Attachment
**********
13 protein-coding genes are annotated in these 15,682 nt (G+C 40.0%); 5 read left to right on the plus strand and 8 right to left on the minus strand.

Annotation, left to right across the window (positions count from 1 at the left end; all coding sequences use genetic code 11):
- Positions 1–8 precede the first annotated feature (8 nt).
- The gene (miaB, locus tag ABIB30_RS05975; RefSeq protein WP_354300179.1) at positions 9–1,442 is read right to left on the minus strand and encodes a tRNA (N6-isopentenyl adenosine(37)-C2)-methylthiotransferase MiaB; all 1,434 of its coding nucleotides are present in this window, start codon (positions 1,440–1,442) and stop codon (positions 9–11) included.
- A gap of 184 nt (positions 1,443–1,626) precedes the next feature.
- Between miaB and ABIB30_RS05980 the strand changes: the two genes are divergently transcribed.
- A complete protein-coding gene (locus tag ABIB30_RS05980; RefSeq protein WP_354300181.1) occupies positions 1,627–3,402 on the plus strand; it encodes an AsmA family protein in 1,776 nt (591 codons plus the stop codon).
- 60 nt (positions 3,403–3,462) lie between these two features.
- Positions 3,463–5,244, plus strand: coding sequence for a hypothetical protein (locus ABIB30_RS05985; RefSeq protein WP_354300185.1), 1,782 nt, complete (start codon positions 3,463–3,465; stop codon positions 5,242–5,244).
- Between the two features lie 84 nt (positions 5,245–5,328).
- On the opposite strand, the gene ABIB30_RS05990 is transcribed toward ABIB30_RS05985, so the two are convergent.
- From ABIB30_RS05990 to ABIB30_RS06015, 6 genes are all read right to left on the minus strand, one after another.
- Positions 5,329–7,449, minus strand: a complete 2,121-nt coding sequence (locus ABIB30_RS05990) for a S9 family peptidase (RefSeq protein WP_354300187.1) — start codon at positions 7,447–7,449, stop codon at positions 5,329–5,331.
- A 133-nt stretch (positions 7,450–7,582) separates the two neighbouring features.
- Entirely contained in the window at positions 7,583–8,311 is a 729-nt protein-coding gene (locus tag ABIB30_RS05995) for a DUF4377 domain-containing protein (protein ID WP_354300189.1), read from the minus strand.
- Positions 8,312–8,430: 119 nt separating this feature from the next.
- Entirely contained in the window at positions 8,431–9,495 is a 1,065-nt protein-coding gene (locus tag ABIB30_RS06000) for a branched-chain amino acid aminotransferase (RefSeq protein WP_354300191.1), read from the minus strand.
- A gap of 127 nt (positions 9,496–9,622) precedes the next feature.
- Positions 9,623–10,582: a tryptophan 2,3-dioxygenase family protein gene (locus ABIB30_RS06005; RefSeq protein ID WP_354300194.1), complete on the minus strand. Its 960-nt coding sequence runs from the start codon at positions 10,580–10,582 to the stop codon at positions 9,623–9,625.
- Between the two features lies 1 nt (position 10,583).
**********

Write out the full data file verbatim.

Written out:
13 protein-coding genes are annotated in these 15,682 nt (G+C 40.0%); 5 read left to right on the plus strand and 8 right to left on the minus strand.

Annotation, left to right across the window (positions count from 1 at the left end; all coding sequences use genetic code 11):
- Positions 1–8 precede the first annotated feature (8 nt).
- The gene (miaB, locus tag ABIB30_RS05975; RefSeq protein WP_354300179.1) at positions 9–1,442 is read right to left on the minus strand and encodes a tRNA (N6-isopentenyl adenosine(37)-C2)-methylthiotransferase MiaB; all 1,434 of its coding nucleotides are present in this window, start codon (positions 1,440–1,442) and stop codon (positions 9–11) included.
- A gap of 184 nt (positions 1,443–1,626) precedes the next feature.
- Between miaB and ABIB30_RS05980 the strand changes: the two genes are divergently transcribed.
- A complete protein-coding gene (locus tag ABIB30_RS05980; RefSeq protein WP_354300181.1) occupies positions 1,627–3,402 on the plus strand; it encodes an AsmA family protein in 1,776 nt (591 codons plus the stop codon).
- 60 nt (positions 3,403–3,462) lie between these two features.
- Positions 3,463–5,244, plus strand: coding sequence for a hypothetical protein (locus ABIB30_RS05985; RefSeq protein WP_354300185.1), 1,782 nt, complete (start codon positions 3,463–3,465; stop codon positions 5,242–5,244).
- Between the two features lie 84 nt (positions 5,245–5,328).
- On the opposite strand, the gene ABIB30_RS05990 is transcribed toward ABIB30_RS05985, so the two are convergent.
- From ABIB30_RS05990 to ABIB30_RS06015, 6 genes are all read right to left on the minus strand, one after another.
- Positions 5,329–7,449, minus strand: a complete 2,121-nt coding sequence (locus ABIB30_RS05990) for a S9 family peptidase (RefSeq protein WP_354300187.1) — start codon at positions 7,447–7,449, stop codon at positions 5,329–5,331.
- A 133-nt stretch (positions 7,450–7,582) separates the two neighbouring features.
- Entirely contained in the window at positions 7,583–8,311 is a 729-nt protein-coding gene (locus tag ABIB30_RS05995) for a DUF4377 domain-containing protein (protein ID WP_354300189.1), read from the minus strand.
- Positions 8,312–8,430: 119 nt separating this feature from the next.
- Entirely contained in the window at positions 8,431–9,495 is a 1,065-nt protein-coding gene (locus tag ABIB30_RS06000) for a branched-chain amino acid aminotransferase (RefSeq protein WP_354300191.1), read from the minus strand.
- A gap of 127 nt (positions 9,496–9,622) precedes the next feature.
- Positions 9,623–10,582: a tryptophan 2,3-dioxygenase family protein gene (locus ABIB30_RS06005; RefSeq protein ID WP_354300194.1), complete on the minus strand. Its 960-nt coding sequence runs from the start codon at positions 10,580–10,582 to the stop codon at positions 9,623–9,625.
- Between the two features lies 1 nt (position 10,583).